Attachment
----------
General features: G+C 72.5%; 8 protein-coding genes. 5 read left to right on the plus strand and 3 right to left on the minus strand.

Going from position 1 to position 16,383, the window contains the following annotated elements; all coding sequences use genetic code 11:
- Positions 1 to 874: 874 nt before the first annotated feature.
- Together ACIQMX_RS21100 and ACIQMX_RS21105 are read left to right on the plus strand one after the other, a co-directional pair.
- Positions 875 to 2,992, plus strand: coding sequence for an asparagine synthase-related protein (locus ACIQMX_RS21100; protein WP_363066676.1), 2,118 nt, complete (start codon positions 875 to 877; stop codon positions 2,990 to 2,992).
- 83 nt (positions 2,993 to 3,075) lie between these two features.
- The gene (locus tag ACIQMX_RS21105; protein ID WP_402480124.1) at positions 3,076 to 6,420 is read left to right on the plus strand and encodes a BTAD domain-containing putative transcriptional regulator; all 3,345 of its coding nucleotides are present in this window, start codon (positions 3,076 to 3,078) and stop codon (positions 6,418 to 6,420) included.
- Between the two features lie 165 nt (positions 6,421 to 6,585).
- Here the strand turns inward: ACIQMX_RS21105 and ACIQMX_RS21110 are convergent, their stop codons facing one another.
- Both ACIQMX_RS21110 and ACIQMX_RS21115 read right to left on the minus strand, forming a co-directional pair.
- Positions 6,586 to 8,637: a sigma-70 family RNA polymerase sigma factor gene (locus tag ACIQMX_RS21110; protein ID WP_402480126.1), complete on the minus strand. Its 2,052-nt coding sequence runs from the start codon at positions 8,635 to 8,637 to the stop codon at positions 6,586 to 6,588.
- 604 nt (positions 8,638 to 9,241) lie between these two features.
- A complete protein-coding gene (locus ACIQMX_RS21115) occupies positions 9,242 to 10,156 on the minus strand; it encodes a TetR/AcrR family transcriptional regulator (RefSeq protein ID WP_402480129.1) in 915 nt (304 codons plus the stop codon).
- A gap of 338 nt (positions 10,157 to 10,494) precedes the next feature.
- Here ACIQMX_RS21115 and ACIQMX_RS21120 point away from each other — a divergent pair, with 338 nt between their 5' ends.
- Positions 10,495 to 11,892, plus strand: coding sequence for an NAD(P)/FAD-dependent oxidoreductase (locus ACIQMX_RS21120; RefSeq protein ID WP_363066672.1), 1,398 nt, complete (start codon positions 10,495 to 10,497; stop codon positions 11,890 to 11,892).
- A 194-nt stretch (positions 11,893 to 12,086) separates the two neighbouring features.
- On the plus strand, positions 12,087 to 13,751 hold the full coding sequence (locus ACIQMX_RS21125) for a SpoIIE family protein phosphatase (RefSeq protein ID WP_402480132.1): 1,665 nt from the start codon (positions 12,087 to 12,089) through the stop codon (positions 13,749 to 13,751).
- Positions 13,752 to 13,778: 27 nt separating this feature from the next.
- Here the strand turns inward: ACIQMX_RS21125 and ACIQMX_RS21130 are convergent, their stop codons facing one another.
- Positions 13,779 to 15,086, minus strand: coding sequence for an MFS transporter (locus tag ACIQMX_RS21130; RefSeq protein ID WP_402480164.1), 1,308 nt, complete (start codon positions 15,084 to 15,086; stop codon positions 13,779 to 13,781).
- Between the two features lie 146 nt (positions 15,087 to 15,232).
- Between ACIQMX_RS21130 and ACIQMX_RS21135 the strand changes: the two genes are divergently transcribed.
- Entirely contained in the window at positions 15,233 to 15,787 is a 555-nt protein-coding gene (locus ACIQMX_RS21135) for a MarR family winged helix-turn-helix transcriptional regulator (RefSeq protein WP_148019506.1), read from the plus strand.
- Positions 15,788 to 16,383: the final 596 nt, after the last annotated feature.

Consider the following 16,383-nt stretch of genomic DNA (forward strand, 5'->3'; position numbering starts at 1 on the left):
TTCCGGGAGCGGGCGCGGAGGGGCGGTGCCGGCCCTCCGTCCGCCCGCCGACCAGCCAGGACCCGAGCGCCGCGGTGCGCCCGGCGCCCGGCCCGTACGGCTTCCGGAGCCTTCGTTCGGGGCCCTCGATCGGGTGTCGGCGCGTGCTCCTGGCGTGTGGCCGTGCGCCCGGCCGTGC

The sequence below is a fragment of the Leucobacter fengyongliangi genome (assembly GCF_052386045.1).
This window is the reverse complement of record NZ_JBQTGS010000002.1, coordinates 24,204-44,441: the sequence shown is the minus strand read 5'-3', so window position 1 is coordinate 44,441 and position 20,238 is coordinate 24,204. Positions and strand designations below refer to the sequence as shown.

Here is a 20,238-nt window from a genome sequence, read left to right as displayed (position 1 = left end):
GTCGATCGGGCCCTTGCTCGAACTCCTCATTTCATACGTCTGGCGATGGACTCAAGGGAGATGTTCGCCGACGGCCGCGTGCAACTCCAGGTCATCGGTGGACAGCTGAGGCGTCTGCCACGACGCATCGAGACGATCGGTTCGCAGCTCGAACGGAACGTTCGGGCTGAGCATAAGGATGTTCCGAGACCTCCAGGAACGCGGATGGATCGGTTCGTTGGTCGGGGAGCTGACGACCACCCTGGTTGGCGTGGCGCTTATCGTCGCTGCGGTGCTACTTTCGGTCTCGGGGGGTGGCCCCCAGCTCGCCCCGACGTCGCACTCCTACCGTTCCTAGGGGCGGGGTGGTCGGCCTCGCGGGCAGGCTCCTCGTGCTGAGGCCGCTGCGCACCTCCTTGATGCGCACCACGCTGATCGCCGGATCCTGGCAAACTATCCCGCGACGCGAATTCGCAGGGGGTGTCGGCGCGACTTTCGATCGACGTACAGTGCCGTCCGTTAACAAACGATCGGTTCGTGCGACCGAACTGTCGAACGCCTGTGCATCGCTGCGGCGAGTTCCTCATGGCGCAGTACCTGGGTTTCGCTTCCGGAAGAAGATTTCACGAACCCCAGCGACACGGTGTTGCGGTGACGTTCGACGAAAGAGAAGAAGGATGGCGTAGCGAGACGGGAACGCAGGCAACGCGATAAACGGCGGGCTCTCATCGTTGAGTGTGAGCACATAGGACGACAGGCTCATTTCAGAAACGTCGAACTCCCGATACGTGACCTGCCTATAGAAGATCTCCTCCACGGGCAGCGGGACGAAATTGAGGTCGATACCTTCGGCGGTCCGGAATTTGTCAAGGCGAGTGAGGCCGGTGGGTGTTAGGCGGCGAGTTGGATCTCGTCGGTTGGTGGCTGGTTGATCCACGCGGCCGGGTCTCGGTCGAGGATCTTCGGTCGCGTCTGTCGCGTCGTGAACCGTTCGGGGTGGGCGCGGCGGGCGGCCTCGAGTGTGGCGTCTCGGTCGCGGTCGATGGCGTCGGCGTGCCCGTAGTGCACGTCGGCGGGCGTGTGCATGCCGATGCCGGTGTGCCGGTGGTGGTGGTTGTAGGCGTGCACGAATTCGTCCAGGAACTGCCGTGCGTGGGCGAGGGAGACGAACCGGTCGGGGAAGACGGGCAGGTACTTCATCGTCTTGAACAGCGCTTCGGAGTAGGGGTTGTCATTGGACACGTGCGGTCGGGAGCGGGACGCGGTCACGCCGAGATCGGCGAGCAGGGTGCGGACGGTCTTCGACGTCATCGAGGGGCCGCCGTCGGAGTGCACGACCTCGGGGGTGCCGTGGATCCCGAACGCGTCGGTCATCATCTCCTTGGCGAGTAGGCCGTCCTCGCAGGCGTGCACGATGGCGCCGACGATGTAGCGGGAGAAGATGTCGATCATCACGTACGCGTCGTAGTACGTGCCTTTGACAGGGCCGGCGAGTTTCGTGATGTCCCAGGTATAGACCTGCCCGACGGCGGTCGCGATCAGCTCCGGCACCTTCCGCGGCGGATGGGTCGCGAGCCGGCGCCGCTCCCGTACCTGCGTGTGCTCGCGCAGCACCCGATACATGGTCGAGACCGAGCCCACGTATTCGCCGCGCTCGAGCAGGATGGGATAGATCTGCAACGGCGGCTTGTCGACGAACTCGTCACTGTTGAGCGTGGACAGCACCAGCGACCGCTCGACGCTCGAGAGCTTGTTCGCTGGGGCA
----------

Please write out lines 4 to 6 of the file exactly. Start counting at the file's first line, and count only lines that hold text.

- Together ACIQMX_RS21100 and ACIQMX_RS21105 are read left to right on the plus strand one after the other, a co-directional pair.
- Positions 875 to 2,992, plus strand: coding sequence for an asparagine synthase-related protein (locus ACIQMX_RS21100; protein WP_363066676.1), 2,118 nt, complete (start codon positions 875 to 877; stop codon positions 2,990 to 2,992).
- 83 nt (positions 2,993 to 3,075) lie between these two features.